One major sticking point arising from the neighbors is the question of who owns what on the proposed site.
“Sharp's Point South LLC, is a FOR PROFIT organization located at 75 Mechanic Street,” wrote Lisa Ignaszak, in a June 2 letter. “Sail, Power & Steam Museum is a NON-PROFIT organization located at 73 Mechanic Street and 18 Snow Street. The names of these two entities are used interchangeably throughout the documentation of this project, as if it doesn't matter. It does matter because the laws governing the Sail, Power & Steam Museum, which allow it to operate as a NON-PROFIT, are different from the laws governing FOR-PROFIT organizations.”
That classification of the building might help determine whether SPSM Board members are legally, and personally, responsible for bills in the future, a concern that has been informally articulated. Though directors, officers, board members, and other such volunteers can be legally immune from civil cases, the IRS is a different matter.
A nonprofit's unpaid taxes can raise the biggest risk in terms of board members' liability. A failing nonprofit may find itself unable to pay taxes, and then close its doors. After that, the IRS may turn to the board of directors for payment, and the board members may discover too late that their insurance doesn't cover unpaid taxes.
Nonprofits that have employees still have to pay payroll taxes. And the IRS takes payroll tax liabilities pretty seriously. As with any employer, if the charity doesn't pay, the IRS has the ability to go after the individual officers, directors or check signers who could have done something about it. So don’t sign checks and expect to skate if the IRS comes along. You can face personal liability for employment taxes. Even the U.S. Supreme Court may turn a deaf ear, letting stand a whopping $11 million in IRS penalties in Davis v. United States.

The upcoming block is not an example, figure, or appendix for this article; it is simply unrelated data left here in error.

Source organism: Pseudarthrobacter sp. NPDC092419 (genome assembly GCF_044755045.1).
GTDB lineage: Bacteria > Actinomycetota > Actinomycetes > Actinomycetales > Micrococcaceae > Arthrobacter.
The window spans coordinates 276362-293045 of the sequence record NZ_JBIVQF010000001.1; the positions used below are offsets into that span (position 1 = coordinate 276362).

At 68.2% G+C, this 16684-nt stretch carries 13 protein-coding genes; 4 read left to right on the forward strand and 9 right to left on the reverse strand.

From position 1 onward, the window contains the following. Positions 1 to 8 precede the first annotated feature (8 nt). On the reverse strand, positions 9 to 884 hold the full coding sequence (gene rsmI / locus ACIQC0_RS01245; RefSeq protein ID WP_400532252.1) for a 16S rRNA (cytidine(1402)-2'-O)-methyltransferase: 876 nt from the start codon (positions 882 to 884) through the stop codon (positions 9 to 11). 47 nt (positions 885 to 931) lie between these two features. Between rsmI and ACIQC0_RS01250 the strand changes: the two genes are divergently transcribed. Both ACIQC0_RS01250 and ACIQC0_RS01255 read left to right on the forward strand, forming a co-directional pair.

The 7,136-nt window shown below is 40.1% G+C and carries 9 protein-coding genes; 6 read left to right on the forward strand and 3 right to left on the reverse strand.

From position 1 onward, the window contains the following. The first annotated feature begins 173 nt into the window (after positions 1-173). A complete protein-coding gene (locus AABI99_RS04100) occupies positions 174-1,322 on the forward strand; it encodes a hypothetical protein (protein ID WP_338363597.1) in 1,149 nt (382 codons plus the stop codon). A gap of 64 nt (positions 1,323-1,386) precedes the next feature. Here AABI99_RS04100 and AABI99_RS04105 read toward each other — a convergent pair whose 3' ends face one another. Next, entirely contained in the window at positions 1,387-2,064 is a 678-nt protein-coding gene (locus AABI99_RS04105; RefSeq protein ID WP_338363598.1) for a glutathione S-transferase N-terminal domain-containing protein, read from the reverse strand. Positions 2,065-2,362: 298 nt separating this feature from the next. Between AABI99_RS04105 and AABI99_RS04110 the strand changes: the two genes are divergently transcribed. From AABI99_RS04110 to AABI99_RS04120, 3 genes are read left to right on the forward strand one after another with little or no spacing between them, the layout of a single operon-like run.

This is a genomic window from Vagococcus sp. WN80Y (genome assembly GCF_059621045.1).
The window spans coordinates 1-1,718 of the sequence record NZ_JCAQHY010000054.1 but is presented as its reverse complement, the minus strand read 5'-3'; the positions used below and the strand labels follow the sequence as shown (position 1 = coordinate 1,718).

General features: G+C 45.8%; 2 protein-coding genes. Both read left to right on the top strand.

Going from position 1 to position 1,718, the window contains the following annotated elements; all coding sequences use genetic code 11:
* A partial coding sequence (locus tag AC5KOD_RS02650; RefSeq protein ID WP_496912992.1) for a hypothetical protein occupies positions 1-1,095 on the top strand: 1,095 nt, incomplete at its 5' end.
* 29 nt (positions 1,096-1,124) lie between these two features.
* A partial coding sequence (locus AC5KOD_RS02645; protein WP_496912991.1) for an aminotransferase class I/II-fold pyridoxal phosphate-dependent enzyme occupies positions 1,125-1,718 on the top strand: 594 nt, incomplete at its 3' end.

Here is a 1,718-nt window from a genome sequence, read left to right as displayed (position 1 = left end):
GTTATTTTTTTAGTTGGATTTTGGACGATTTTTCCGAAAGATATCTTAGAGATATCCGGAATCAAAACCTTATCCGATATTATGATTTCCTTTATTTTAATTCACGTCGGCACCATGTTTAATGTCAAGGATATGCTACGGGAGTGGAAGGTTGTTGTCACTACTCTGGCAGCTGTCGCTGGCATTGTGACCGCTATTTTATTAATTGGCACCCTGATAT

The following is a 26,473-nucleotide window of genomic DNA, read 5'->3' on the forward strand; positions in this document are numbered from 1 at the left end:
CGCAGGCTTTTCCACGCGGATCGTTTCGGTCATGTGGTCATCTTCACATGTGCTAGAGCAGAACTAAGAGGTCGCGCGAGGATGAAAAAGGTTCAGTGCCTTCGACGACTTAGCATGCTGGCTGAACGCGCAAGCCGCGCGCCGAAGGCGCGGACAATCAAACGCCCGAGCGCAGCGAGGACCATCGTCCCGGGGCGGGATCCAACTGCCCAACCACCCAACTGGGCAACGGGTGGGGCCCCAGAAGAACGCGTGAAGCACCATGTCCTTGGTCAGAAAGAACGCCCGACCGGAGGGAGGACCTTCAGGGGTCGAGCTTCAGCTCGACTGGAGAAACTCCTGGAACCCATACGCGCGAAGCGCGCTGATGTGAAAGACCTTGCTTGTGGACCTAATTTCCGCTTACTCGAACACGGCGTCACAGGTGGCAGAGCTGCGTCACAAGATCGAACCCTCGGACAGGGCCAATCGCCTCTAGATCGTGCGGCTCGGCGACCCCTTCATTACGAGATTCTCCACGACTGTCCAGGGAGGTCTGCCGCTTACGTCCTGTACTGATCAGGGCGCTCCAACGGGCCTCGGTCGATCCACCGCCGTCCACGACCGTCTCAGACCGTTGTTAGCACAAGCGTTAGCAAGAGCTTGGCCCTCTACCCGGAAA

Another resident questioned maintenance of the existing museum.
In February, wrote Phyllis Merriam, the Rockland Fire Dept. responded twice in one day after pipes froze and water was spilling over electric lines and flooding the Children’s Museum. According to Merriam, this occurred at Sharp’s Point South due to lack of preventative maintenance of the sprinkler system.
“Can neighbors and abutters be assured this problem will be resolved before new construction is begun?” she wrote. “Our neighborhood has already experienced one devastating fire in our dense housing.”
Also of concern is the further blocking of a harbor view that would affect neighbors as well as the visitors seeking enjoyment through views of the water, the park, and Owl’s Head from the Harbor Trail, neighbors said.
Adding another museum on the working waterfront, wrote Katherine Best, would not provide good paying jobs or affordable housing. It would devalue her house, she said.
“More development would not be an improvement,” wrote Ella Godt and Drew Silver. “Nothing can be done about existing buildings that already block the bay, but what view remains can be preserved. We don’t need to build a theme park on Mechanic Street; the Gem already looks like the centerpiece of a miniature golf course.”